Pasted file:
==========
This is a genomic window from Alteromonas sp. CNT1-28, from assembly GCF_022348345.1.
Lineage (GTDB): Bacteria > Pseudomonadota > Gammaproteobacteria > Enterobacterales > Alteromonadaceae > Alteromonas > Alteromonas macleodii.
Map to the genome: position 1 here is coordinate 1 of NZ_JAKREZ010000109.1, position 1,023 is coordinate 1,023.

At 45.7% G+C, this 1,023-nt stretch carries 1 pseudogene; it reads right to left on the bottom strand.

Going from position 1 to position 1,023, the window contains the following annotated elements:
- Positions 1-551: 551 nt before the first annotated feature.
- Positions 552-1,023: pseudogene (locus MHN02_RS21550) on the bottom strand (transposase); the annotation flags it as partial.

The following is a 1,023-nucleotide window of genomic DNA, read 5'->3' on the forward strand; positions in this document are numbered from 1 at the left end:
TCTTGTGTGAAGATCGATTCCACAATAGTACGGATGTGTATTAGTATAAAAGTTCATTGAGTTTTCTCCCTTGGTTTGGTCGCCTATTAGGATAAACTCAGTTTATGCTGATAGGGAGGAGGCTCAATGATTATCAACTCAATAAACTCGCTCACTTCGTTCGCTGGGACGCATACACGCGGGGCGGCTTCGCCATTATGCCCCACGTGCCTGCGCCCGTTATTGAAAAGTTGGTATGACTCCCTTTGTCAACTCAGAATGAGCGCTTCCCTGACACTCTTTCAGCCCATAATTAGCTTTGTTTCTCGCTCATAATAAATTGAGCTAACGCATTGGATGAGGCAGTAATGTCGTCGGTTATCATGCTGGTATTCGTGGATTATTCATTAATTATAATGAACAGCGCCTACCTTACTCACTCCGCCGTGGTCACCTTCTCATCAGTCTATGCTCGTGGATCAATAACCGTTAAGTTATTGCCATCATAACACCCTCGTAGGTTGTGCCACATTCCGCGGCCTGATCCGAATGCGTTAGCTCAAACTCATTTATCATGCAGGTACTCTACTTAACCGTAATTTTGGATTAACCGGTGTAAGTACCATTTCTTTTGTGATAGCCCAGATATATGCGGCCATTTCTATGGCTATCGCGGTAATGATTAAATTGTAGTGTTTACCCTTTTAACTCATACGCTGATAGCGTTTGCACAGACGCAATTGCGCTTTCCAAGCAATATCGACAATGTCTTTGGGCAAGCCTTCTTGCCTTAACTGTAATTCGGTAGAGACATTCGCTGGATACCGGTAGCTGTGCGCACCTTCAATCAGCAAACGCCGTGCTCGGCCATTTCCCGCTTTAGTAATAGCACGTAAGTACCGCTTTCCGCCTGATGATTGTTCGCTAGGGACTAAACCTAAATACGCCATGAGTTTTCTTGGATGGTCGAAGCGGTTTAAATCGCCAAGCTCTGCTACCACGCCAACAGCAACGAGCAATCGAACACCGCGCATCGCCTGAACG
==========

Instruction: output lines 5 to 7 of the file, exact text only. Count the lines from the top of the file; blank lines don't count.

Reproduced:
Going from position 1 to position 1,023, the window contains the following annotated elements:
- Positions 1-551: 551 nt before the first annotated feature.
- Positions 552-1,023: pseudogene (locus MHN02_RS21550) on the bottom strand (transposase); the annotation flags it as partial.